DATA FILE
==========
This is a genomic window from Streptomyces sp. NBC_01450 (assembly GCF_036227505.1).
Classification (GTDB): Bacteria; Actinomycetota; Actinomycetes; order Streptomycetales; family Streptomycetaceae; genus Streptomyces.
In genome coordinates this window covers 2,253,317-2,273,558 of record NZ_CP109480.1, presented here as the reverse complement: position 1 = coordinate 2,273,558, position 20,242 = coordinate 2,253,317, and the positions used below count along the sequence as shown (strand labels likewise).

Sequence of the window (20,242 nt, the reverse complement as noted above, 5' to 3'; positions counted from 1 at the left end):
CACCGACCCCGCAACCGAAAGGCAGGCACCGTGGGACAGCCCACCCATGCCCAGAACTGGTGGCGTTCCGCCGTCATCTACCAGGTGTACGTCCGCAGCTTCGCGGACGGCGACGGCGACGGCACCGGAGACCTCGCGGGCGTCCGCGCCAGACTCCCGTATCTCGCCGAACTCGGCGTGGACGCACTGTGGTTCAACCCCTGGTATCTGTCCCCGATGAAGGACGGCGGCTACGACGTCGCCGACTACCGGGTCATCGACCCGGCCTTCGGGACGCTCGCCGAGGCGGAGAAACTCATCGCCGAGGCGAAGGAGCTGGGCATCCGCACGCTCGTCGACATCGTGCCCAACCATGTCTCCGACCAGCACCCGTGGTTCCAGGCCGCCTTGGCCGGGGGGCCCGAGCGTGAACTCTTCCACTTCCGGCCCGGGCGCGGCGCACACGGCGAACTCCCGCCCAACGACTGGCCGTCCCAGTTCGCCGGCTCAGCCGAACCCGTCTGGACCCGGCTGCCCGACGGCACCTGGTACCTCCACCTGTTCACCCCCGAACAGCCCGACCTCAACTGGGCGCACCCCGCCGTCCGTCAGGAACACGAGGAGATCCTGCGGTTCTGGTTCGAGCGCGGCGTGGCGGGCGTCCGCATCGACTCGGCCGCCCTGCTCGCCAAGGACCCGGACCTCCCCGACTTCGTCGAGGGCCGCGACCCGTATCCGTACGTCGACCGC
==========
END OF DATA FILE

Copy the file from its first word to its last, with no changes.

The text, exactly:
This is a genomic window from Streptomyces sp. NBC_01450 (assembly GCF_036227505.1).
Classification (GTDB): Bacteria; Actinomycetota; Actinomycetes; order Streptomycetales; family Streptomycetaceae; genus Streptomyces.
In genome coordinates this window covers 2,253,317-2,273,558 of record NZ_CP109480.1, presented here as the reverse complement: position 1 = coordinate 2,273,558, position 20,242 = coordinate 2,253,317, and the positions used below count along the sequence as shown (strand labels likewise).

Sequence of the window (20,242 nt, the reverse complement as noted above, 5' to 3'; positions counted from 1 at the left end):
CACCGACCCCGCAACCGAAAGGCAGGCACCGTGGGACAGCCCACCCATGCCCAGAACTGGTGGCGTTCCGCCGTCATCTACCAGGTGTACGTCCGCAGCTTCGCGGACGGCGACGGCGACGGCACCGGAGACCTCGCGGGCGTCCGCGCCAGACTCCCGTATCTCGCCGAACTCGGCGTGGACGCACTGTGGTTCAACCCCTGGTATCTGTCCCCGATGAAGGACGGCGGCTACGACGTCGCCGACTACCGGGTCATCGACCCGGCCTTCGGGACGCTCGCCGAGGCGGAGAAACTCATCGCCGAGGCGAAGGAGCTGGGCATCCGCACGCTCGTCGACATCGTGCCCAACCATGTCTCCGACCAGCACCCGTGGTTCCAGGCCGCCTTGGCCGGGGGGCCCGAGCGTGAACTCTTCCACTTCCGGCCCGGGCGCGGCGCACACGGCGAACTCCCGCCCAACGACTGGCCGTCCCAGTTCGCCGGCTCAGCCGAACCCGTCTGGACCCGGCTGCCCGACGGCACCTGGTACCTCCACCTGTTCACCCCCGAACAGCCCGACCTCAACTGGGCGCACCCCGCCGTCCGTCAGGAACACGAGGAGATCCTGCGGTTCTGGTTCGAGCGCGGCGTGGCGGGCGTCCGCATCGACTCGGCCGCCCTGCTCGCCAAGGACCCGGACCTCCCCGACTTCGTCGAGGGCCGCGACCCGTATCCGTACGTCGACCGC